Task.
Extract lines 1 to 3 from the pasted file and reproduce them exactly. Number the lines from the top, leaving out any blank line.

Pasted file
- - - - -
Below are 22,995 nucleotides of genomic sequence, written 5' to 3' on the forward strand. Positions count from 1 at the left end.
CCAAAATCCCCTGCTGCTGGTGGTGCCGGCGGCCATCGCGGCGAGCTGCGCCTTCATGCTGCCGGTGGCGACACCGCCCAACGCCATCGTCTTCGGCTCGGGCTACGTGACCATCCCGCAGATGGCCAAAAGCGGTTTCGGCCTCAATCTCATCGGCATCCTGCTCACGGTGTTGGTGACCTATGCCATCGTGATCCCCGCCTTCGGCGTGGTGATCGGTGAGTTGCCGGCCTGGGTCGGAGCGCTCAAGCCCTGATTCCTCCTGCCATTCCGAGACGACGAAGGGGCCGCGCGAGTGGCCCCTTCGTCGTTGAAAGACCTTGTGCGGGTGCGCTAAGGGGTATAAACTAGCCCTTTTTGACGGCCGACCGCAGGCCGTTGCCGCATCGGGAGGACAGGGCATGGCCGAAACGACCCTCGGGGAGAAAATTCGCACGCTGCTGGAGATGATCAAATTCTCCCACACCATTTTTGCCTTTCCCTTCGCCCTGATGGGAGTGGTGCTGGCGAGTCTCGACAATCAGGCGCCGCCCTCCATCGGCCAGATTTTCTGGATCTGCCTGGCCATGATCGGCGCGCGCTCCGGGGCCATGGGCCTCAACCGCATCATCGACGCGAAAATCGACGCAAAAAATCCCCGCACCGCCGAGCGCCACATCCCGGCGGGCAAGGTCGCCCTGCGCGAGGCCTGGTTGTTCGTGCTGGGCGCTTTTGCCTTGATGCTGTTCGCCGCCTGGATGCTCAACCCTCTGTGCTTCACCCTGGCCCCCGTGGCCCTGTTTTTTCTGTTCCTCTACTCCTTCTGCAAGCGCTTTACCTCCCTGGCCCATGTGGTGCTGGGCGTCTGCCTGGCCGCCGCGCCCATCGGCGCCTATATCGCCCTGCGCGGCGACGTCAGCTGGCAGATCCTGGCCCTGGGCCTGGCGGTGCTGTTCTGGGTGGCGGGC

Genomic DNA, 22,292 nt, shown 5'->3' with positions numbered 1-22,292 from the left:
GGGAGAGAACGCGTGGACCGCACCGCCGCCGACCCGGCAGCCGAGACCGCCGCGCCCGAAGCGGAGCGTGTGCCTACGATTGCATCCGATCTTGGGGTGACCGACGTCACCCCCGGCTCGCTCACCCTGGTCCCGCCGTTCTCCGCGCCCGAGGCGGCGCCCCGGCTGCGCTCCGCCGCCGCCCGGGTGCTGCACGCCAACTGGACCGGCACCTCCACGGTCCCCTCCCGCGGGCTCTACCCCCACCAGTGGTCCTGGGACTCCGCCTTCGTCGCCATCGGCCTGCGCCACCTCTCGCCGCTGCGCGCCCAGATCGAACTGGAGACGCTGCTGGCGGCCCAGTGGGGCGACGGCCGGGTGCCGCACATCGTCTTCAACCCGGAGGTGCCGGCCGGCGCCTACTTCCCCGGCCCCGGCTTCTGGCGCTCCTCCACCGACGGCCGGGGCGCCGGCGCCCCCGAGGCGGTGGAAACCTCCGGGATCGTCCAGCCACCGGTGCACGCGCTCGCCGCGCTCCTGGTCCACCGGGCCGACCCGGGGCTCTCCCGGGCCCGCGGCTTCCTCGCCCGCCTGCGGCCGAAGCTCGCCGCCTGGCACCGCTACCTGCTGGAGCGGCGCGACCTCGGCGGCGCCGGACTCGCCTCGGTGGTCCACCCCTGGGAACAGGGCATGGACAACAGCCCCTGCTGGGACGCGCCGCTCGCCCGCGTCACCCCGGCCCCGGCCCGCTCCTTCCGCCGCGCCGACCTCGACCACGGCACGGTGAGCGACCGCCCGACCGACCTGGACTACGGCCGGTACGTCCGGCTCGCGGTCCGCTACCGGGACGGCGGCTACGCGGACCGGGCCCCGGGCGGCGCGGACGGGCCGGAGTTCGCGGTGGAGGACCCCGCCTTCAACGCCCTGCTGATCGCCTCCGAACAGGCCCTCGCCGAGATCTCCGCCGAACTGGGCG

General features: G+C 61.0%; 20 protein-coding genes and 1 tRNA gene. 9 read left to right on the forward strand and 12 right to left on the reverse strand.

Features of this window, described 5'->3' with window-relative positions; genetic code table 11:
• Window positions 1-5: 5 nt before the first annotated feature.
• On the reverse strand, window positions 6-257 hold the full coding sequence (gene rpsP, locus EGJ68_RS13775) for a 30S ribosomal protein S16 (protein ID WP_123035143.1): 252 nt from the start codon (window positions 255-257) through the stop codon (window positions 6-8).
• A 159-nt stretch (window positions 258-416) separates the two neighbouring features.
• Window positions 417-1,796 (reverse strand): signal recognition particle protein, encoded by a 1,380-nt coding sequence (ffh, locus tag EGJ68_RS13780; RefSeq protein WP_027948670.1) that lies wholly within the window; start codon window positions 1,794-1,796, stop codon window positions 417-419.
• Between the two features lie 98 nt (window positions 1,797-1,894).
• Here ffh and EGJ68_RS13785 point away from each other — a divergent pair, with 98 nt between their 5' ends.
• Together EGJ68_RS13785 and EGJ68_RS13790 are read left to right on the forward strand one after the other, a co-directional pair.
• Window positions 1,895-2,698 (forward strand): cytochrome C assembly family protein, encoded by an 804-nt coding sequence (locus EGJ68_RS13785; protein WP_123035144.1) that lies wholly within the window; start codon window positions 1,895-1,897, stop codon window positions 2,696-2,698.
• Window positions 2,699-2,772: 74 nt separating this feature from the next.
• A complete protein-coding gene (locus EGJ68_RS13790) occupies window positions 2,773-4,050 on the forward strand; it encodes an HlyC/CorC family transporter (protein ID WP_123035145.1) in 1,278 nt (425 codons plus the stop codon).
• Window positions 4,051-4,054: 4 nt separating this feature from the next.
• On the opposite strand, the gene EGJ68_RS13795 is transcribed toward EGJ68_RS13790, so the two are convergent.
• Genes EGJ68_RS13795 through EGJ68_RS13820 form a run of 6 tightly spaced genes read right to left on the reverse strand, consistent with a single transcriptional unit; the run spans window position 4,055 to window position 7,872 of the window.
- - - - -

Below are 22,995 nucleotides of genomic sequence, written 5' to 3' on the forward strand. Positions count from 1 at the left end.
CCAAAATCCCCTGCTGCTGGTGGTGCCGGCGGCCATCGCGGCGAGCTGCGCCTTCATGCTGCCGGTGGCGACACCGCCCAACGCCATCGTCTTCGGCTCGGGCTACGTGACCATCCCGCAGATGGCCAAAAGCGGTTTCGGCCTCAATCTCATCGGCATCCTGCTCACGGTGTTGGTGACCTATGCCATCGTGATCCCCGCCTTCGGCGTGGTGATCGGTGAGTTGCCGGCCTGGGTCGGAGCGCTCAAGCCCTGATTCCTCCTGCCATTCCGAGACGACGAAGGGGCCGCGCGAGTGGCCCCTTCGTCGTTGAAAGACCTTGTGCGGGTGCGCTAAGGGGTATAAACTAGCCCTTTTTGACGGCCGACCGCAGGCCGTTGCCGCATCGGGAGGACAGGGCATGGCCGAAACGACCCTCGGGGAGAAAATTCGCACGCTGCTGGAGATGATCAAATTCTCCCACACCATTTTTGCCTTTCCCTTCGCCCTGATGGGAGTGGTGCTGGCGAGTCTCGACAATCAGGCGCCGCCCTCCATCGGCCAGATTTTCTGGATCTGCCTGGCCATGATCGGCGCGCGCTCCGGGGCCATGGGCCTCAACCGCATCATCGACGCGAAAATCGACGCAAAAAATCCCCGCACCGCCGAGCGCCACATCCCGGCGGGCAAGGTCGCCCTGCGCGAGGCCTGGTTGTTCGTGCTGGGCGCTTTTGCCTTGATGCTGTTCGCCGCCTGGATGCTCAACCCTCTGTGCTTCACCCTGGCCCCCGTGGCCCTGTTTTTTCTGTTCCTCTACTCCTTCTGCAAGCGCTTTACCTCCCTGGCCCATGTGGTGCTGGGCGTCTGCCTGGCCGCCGCGCCCATCGGCGCCTATATCGCCCTGCGCGGCGACGTCAGCTGGCAGATCCTGGCCCTGGGCCTGGCGGTGCTGTTCTGGGTGGCGGGC

Genomic DNA, 22,292 nt, shown 5'->3' with positions numbered 1-22,292 from the left: